Samyang’s need for improved effectiveness in the lab, and its understanding that lab technicians and engineers were more valuable performing value-added tasks, prompted the business to integrate an automated solution that could complement their existing frames.
Since its venture into 3D-printing, Ghent University has expanded into supporting new materials and manufacturing research in a variety of industries, including fatigue testing of 3D printed titanium. Its latest efforts include projects on both polymers and metals.
Accepted by the FAA in 2009 for the repair and alteration of commercial aircraft structural and engine components, Lambda Technologies’ LPB provides a deep layer of compressive residual stress to mitigate fatigue, stress corrosion cracking (SCC) or foreign object damage (FOD) in the critical areas of metallic components without altering either the material or design.
AATA found that the total global revenue from NDT equipment manufacturers reached nearly $2.1 billion during 2015 with $923.4 million attributed to primary equipment sales and $584.6 million to secondary equipment.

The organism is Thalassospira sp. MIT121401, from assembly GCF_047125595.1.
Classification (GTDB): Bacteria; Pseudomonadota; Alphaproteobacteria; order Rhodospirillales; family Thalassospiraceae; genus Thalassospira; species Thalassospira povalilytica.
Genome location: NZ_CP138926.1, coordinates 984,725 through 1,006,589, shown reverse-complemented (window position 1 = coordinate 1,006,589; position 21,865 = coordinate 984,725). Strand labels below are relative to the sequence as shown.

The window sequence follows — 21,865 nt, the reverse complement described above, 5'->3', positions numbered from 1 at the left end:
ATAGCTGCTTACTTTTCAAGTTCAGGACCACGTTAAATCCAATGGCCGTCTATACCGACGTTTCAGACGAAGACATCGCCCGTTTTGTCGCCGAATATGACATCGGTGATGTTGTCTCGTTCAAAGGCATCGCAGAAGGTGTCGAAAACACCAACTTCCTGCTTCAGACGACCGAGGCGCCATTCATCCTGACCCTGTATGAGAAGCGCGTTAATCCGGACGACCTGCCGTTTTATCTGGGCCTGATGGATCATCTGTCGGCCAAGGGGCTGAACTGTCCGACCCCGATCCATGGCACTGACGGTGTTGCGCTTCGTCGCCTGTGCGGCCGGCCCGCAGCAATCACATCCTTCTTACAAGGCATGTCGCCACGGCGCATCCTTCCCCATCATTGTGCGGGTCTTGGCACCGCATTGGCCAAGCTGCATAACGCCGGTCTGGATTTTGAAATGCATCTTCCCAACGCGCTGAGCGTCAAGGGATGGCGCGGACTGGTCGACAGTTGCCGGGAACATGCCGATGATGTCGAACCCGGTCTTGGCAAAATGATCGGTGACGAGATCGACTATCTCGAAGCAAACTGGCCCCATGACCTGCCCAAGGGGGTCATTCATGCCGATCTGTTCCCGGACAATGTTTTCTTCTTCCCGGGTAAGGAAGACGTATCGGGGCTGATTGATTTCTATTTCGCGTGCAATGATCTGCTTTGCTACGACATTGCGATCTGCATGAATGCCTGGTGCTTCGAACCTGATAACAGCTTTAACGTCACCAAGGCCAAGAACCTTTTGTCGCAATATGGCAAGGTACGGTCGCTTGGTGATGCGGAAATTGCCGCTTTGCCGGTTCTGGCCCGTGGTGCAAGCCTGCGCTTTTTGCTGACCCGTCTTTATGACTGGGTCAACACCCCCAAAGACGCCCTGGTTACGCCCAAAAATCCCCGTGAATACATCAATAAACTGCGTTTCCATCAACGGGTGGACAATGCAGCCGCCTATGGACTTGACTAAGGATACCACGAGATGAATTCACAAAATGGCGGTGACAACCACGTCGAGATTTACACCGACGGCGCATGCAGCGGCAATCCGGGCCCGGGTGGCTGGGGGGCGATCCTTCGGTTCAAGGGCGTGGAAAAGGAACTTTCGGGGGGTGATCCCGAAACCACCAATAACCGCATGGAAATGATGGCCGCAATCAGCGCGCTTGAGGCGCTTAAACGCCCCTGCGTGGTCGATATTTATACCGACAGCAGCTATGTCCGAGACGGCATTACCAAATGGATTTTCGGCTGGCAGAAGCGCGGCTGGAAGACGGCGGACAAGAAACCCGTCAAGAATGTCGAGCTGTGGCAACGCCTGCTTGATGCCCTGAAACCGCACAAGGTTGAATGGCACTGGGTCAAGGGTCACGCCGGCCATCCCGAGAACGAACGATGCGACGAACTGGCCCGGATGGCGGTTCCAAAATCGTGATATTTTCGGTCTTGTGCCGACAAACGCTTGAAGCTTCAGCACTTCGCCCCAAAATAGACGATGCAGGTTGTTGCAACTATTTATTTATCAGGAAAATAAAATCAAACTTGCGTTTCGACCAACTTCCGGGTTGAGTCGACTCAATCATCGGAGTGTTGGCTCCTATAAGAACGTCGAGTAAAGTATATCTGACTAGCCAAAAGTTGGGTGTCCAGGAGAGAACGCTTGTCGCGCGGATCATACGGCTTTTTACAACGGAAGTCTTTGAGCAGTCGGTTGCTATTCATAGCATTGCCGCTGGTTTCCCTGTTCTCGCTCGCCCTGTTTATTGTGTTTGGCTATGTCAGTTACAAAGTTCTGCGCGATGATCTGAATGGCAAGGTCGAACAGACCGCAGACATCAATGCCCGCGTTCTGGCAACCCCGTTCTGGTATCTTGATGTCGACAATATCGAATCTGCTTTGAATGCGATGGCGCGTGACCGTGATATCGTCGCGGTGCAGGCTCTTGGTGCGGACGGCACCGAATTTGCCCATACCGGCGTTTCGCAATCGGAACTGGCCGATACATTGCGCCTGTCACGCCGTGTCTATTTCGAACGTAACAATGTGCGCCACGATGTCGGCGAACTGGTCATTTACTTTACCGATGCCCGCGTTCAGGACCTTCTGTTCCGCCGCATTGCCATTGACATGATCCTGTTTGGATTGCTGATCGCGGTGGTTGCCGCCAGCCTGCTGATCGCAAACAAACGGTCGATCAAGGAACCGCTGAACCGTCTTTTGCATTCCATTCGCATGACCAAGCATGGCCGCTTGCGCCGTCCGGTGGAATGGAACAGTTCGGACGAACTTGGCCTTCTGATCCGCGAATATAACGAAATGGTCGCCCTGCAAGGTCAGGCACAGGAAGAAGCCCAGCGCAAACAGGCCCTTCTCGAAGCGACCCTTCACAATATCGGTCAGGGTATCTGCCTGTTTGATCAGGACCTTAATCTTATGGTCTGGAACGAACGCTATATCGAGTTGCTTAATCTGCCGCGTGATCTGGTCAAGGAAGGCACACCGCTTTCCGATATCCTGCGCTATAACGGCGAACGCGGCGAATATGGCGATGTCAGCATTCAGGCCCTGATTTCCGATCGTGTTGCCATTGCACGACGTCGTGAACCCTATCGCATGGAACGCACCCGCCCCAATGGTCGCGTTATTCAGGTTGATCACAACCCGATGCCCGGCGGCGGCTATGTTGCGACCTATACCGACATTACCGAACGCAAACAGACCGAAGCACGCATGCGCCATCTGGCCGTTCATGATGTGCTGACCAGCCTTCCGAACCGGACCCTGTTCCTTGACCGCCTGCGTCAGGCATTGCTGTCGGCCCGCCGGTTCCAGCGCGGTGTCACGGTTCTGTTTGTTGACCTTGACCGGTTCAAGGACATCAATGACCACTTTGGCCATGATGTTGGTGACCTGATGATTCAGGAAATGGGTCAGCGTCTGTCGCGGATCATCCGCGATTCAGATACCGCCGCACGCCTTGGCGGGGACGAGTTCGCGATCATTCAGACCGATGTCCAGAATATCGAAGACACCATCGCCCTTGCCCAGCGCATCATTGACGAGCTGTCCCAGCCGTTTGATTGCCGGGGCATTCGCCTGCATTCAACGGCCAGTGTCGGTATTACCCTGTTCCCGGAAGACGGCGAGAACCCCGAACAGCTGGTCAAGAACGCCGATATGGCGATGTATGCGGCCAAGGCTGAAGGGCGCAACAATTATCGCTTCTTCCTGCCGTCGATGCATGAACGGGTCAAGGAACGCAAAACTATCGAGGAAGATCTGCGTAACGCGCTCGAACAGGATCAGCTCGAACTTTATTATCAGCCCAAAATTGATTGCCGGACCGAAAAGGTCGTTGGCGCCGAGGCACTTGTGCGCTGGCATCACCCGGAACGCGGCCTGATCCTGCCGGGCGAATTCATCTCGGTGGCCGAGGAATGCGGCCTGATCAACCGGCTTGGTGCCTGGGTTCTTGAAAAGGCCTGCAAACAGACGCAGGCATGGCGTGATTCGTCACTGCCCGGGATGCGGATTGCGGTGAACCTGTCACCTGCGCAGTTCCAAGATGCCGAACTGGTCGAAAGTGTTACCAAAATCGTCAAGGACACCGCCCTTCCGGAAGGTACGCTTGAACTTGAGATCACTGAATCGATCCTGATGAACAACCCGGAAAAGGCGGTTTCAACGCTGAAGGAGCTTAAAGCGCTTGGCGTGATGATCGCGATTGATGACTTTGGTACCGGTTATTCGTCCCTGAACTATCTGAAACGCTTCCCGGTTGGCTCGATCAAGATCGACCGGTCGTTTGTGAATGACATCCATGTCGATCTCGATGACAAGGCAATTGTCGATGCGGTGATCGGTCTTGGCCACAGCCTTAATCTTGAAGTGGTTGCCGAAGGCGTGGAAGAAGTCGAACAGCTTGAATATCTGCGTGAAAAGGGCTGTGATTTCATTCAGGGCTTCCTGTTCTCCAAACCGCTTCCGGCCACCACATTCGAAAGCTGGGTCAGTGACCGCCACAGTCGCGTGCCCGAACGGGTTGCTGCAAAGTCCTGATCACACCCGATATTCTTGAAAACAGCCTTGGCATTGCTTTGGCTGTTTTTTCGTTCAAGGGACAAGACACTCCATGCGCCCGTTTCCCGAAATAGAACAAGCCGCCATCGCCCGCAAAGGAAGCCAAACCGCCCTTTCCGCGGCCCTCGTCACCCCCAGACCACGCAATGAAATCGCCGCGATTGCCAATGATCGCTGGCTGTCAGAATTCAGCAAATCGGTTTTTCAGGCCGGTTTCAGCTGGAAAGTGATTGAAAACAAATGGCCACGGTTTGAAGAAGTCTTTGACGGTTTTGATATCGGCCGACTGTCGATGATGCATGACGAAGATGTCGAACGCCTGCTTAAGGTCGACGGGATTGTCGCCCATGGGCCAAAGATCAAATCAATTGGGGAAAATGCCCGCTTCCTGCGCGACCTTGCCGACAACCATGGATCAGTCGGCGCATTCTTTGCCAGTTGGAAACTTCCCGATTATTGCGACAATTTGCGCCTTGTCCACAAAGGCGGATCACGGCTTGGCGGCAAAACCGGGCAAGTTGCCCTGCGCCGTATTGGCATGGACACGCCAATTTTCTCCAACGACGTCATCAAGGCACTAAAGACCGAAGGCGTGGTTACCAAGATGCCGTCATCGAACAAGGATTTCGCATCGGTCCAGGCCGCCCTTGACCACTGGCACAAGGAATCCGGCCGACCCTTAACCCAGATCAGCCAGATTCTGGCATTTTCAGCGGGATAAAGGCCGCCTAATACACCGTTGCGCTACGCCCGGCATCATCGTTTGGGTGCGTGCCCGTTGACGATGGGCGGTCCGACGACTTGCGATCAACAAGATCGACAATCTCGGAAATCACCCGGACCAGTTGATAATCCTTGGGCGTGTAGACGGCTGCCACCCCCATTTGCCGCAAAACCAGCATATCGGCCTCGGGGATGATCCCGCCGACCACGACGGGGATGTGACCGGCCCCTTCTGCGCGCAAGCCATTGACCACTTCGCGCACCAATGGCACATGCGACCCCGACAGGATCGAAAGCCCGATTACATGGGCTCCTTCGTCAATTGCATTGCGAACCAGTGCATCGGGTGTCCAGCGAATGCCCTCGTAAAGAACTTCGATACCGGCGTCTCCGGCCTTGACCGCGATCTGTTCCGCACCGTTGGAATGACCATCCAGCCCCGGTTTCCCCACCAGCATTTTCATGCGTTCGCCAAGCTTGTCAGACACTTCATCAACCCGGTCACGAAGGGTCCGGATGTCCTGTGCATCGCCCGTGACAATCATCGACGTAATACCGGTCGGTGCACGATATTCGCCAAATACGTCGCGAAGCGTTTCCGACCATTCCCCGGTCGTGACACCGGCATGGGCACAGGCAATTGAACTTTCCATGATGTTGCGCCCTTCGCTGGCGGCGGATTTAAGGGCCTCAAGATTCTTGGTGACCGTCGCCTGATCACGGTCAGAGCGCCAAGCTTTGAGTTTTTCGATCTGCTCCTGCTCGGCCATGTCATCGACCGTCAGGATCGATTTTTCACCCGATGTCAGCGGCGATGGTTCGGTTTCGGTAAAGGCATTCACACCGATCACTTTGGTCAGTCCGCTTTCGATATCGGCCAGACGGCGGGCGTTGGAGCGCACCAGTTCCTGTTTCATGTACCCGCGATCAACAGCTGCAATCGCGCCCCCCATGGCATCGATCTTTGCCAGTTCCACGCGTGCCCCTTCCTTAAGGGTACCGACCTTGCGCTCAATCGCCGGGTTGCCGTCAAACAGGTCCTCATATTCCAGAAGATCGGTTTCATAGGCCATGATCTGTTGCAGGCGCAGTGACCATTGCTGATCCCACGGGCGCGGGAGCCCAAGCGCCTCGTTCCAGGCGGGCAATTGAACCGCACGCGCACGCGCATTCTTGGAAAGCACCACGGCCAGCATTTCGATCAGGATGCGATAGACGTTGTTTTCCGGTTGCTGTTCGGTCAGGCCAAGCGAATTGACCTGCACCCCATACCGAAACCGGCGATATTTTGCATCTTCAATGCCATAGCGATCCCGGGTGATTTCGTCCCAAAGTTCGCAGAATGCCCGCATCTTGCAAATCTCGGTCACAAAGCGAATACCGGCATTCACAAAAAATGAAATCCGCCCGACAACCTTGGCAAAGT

The words were right there in the footnotes of the engineering drawing: “Must inspect with eddy current.” Yet, there were no indications of what areas of the component were to be inspected, and there were no notes specifying what the eddy current test was supposed to do. Find cracks? Verify heat treat? Check threads?
The American Society for Nondestructive Testing (ASNT), which facilitates the largest organized society for nondestructive testing professionals, currently lists fourteen viable NDT inspection methods that can be used today.
NDT, NDE, NDI... In the world around us, these little three letter combinations are a big deal. Nondestructive testing (NDT) has a reputation. Like any form of quality control, there are lovers and haters of it; however, NDT is well known for being one of the most well-respected.
The history of X-rays goes back to 1895, when Wilhelm Conrad Roentgen discovered and identified X-rays. Then, in 1909, Charles Glover Barkla discovered a connection between X-rays radiating from a sample and the atomic weight of the sample.